I caught Clay Helton in a truth this week. That’s almost better than catching him in a lie.
- Helton said this week that defensive lineman Maninoa Tufono was “back home taking care of some personal business.” That part is true because one of my spies spotted Tufono in Honolulu on Thursday. The better question is whether this is any kind of disciplinary action?
Helton won’t divulge that, of course.
- Freshman offensive lineman Casey Collier is also back home per a source. With 20 guys out of Thursday’s practice, who would notice?
- I know people who got three emails Thursday for different ticket packages. Someone is desperate!
- Former USC linebacker Palaie Gaoteote is at Ohio State but still waiting the resolution of his NCAA transfer eligibility.
- USC forward Isaiah Mobley has signed with Wasserman Basketball for “NIL representation.”
- USC track coach Quincy Watts has added University of Arizona twin transfers Johnnie and Alyssa Blockburger to the Trojans’ track team. Johnnie was the Pac-12 men’s freshman of the year and a top 400-meter runner and can do several events while Alyssa is a distance runner.
Here is the funny part: Their father, Sheldon Blockburger, was one of the many USC track assistant coaches fired by Caryl Smith Gilbert during her tenure, often for no reason. Do you think the kids would be at USC now if Smith Gilbert were still the coach?
- And now for some history:
- Here’s an athletic accomplishment I’m pretty certain no one talks about or remembers.
In 1939, the USC basketball team went 5-0 on an “Eastern trip” that made the Trojans a national power.
It started with a 44-42 OT victory over DePaul in Chicago on Dec. 18. Then came a 38-34 victory on Dec. 20 at Purdue. USC routed Notre Dame, 55-38, two days later in South Bend.
Now the highlight: On Dec. 26, 1939, USC played Long Island at Madison Square Garden. Long Island had won 42 straight games and was the defending NIT champions, which was like the national champion in those days.
The Trojans won, 57-49, and ended Long Island’s 42-game winning streak. The next night USC went to Philadelphia and beat Temple 46-30. Temple was the 1938 NIT champs.
Ralph Vaughn, who was the Trojans’ leading scorer, averaged 14 points per game on the trip. Here is the team led by Coach Sam Barry.
- I’m not entirely sure what Trojan Family means today but here are two examples of what it used to mean.
In 1983, several hundred people showed up at the University Hilton to celebrate Julie Kohl’s 80th birthday party. Kohn owned the legendary Julie’s Restaurant and then Julie’s Trojan Barrel.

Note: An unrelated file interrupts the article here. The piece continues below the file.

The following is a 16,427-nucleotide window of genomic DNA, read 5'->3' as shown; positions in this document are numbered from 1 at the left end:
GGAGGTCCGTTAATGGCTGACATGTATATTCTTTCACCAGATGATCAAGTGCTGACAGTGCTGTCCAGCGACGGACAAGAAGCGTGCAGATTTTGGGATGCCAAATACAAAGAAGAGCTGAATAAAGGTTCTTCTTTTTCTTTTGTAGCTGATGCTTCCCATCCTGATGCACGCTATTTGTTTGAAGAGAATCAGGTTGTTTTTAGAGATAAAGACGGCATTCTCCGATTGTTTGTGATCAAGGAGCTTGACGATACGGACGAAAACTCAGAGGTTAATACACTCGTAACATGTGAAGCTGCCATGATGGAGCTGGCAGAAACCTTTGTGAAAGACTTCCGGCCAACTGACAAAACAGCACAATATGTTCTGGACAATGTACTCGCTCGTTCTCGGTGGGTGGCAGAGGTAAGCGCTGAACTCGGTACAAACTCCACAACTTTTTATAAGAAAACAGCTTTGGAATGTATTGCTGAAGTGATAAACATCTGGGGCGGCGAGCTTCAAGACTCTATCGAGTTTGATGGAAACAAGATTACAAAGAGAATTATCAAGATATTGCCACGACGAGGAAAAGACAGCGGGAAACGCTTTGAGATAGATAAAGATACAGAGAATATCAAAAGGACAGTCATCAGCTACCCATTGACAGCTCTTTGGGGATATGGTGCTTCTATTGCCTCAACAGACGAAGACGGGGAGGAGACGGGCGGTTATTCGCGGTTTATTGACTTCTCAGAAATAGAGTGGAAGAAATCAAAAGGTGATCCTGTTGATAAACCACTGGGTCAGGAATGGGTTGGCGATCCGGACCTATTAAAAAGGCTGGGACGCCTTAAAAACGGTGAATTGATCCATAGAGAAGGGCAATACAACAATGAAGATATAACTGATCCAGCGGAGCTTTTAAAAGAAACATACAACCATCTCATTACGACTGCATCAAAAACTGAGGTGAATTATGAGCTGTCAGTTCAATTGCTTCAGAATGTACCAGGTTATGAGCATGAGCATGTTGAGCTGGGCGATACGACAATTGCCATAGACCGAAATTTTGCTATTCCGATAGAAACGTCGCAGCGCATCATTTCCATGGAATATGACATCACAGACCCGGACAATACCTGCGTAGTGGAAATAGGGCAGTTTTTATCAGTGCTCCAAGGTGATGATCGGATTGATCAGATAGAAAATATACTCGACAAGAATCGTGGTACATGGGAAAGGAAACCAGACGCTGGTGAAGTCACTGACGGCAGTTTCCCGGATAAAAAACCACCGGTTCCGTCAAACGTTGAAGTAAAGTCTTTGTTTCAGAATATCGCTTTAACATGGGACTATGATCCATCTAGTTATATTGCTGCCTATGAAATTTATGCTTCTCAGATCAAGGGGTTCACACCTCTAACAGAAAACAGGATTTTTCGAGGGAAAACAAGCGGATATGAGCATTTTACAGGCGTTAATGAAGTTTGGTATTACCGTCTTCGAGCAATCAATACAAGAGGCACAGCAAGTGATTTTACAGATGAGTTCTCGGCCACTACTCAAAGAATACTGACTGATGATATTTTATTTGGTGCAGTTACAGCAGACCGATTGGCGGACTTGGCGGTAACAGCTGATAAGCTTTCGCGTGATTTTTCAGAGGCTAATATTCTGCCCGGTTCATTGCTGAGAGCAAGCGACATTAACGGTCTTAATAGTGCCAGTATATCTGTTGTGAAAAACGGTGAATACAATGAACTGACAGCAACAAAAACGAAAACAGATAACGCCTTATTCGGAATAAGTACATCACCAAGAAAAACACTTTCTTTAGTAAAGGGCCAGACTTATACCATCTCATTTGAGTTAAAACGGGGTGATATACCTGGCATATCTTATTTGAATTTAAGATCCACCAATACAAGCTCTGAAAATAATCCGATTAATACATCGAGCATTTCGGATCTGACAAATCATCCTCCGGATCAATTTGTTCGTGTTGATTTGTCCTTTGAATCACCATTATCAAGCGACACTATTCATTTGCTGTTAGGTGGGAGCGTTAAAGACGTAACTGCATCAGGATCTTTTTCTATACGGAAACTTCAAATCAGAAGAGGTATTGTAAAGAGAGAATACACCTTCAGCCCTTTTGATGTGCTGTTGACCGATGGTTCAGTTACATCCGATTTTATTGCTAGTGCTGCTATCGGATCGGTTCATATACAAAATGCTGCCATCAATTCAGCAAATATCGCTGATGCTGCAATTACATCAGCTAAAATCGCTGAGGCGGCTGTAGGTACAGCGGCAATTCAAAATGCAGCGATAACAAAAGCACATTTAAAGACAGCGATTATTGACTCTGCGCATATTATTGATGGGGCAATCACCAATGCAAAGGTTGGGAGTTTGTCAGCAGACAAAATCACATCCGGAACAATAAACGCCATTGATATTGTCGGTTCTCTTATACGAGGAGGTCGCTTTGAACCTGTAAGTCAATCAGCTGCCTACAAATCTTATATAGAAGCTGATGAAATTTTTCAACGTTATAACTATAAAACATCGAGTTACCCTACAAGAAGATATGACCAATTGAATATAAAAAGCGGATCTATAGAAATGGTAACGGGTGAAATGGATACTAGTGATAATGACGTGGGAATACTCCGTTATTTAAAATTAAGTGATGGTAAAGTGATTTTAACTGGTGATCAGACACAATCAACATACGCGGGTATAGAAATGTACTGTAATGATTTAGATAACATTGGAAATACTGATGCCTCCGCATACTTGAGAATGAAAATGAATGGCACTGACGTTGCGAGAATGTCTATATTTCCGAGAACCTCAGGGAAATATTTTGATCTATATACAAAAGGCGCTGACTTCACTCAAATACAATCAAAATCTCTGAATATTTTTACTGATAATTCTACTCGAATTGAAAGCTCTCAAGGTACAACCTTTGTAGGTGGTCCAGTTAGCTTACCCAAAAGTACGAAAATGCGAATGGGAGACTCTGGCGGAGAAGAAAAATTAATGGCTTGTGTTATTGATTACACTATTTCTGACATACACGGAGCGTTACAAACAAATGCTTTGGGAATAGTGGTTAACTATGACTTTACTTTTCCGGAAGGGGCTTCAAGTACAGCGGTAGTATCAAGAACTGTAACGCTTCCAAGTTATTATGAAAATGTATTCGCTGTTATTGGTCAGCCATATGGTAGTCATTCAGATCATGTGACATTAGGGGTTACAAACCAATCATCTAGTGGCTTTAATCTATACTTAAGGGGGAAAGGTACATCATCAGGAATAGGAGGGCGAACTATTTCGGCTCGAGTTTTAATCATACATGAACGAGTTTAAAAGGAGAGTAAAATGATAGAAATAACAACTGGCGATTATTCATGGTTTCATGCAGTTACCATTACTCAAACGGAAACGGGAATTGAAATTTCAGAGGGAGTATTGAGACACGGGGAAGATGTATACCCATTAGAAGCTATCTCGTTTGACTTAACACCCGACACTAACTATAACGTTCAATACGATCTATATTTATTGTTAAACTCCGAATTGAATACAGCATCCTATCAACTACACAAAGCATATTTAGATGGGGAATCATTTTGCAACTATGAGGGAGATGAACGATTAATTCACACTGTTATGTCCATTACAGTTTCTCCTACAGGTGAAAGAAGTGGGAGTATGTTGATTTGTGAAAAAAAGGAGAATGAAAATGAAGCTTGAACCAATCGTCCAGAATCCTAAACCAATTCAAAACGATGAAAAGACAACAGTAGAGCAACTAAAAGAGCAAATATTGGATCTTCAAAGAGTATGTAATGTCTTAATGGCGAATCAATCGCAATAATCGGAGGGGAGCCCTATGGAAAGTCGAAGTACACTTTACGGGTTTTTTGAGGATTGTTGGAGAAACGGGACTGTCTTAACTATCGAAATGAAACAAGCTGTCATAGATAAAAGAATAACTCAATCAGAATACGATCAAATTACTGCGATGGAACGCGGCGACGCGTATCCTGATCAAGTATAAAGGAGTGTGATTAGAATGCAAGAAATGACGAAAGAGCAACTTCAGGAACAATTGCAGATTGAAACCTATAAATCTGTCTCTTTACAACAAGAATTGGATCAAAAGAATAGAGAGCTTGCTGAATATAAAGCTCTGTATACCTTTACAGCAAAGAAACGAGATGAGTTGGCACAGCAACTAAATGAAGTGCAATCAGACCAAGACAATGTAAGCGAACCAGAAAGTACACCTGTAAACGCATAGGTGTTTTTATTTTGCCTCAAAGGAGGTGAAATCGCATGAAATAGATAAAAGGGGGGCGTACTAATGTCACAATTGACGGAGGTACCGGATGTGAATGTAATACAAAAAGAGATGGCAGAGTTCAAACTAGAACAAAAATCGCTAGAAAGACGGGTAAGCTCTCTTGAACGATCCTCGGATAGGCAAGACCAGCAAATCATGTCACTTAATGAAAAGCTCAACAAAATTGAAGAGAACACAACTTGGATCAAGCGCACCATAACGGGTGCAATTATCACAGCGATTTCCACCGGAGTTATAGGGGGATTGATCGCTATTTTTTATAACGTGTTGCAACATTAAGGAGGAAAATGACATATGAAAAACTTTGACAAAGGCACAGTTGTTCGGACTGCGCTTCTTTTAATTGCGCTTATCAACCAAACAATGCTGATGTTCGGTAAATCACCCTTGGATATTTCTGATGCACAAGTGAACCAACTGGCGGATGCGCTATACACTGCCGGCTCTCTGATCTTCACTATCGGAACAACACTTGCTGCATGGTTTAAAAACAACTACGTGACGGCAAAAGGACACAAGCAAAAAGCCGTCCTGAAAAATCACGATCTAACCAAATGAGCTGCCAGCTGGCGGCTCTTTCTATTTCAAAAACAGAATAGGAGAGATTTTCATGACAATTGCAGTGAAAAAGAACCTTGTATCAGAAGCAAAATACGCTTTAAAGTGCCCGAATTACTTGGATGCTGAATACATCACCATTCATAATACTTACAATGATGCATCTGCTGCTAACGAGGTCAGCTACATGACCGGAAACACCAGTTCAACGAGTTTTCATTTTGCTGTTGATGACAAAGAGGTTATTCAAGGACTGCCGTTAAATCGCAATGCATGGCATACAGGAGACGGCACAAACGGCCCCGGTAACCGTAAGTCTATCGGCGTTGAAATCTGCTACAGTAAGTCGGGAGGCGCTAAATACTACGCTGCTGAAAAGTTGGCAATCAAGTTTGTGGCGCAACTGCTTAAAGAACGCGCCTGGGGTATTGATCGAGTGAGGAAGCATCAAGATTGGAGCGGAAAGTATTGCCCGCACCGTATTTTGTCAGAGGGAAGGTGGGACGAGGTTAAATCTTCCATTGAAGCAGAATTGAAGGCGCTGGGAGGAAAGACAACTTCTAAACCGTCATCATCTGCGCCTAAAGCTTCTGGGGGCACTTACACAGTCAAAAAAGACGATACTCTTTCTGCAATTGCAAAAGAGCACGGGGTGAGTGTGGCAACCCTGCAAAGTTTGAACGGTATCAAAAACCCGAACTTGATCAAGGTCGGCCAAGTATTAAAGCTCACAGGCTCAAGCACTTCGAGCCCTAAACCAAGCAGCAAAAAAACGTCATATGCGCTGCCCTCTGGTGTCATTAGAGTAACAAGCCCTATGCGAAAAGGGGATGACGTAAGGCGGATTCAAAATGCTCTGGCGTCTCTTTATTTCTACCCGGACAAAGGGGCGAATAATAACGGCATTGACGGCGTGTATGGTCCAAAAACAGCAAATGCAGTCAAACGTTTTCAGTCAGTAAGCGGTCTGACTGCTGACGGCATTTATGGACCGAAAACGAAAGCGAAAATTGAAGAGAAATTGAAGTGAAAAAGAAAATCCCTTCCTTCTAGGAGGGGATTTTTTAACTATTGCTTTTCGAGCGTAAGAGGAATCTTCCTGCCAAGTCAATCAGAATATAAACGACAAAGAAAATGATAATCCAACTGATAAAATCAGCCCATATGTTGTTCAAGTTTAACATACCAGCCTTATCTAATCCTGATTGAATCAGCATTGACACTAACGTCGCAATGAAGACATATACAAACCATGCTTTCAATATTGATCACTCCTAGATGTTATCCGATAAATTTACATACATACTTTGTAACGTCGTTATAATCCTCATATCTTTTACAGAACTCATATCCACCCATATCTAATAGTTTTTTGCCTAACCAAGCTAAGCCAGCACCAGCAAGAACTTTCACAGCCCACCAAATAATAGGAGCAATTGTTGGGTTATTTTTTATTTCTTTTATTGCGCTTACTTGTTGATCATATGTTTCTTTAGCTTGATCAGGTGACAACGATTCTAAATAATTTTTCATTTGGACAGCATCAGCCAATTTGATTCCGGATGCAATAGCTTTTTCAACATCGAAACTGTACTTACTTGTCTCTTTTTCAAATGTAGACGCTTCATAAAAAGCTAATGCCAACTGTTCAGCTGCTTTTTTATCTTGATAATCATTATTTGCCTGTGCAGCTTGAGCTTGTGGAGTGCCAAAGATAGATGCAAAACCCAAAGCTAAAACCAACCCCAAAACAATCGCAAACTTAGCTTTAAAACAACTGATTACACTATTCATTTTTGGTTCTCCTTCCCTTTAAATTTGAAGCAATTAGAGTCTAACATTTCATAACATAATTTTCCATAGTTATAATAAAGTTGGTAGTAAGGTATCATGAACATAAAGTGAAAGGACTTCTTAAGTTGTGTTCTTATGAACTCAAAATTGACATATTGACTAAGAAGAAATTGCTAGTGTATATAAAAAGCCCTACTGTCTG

Here’s John McKay presenting Kohl with a No. 80 USC jersey at her party. I wonder how many people would show up for a similar event today?
- Did you know actor Jack Oakie (above) used to have a regular award named after him at the USC football banquet? He was friends with USC presidents since the 1930’s when he filmed movies at USC.
When I first started going to USC football banquets, his wife, actress Victoria Horne (above), would attend. Two years before Horne died in 2003, she bequeathed their ranch, Oakridge, to USC. It was previously owned by actress Barbara Stanwyck.
Naturally in 2007, USC sold the ranch to a developer. But in 1990, Horne had the house designated a historic-cultural monument and USC gave it to the City of Los Angeles, which has preserved it.
Never donate a house to USC if you don’t want them to sell it! Oh, and USC has not given out the Oakie Award three of the past four seasons. Out of sight, out of mind.
- Speaking of Stanwyck, here’s a newspaper item where she and actor Robert Taylor missed the 1938 USC-Notre Dame game because she had to shoot scenes on a Saturday for the film, “Union Pacific.” No. 8-ranked USC upset No. 1-ranked Notre Dame, 13-0, at the Coliseum.
- There was a time when USC produced high school and junior-college coaches all over Southern California because it offered P.E. as a major.
In the below picture from a 1954 Trojan Coaches Club meeting, USC football coach Jess Hill congratulates Coach Bob Stillwell, who led the Santa Monica High School football team to the CIF championship, while athletic director Willis O. Hunter shakes hands with Marvin Schmidt, coach of the San Fernando High School’s L.A. city championship football team.
Homer Beatty, another Trojan coach-alumnus, was also honored at this meeting for guiding Bakersfield Junior College to a victory in the little Rose Bowl. This was an era when USC sprinter Mel Patton won two Olympic gold medals in London in 1948 and then became a student teacher at Dorsey High School as he completed his P.E. degree.
That’s Mel “cover of Time magazine” Patton, by the way.
CONCERT OF THE WEEK NO. 1
I think I’ve run this before but it’s good not to run it again. Bob Dylan in 1965 for as little as $2.75. And don’t forget to enclose the self-addressed stamped envelope!
CONCERT OF THE WEEK NO. 2
It’s Grand Funk at the Forum in 1972.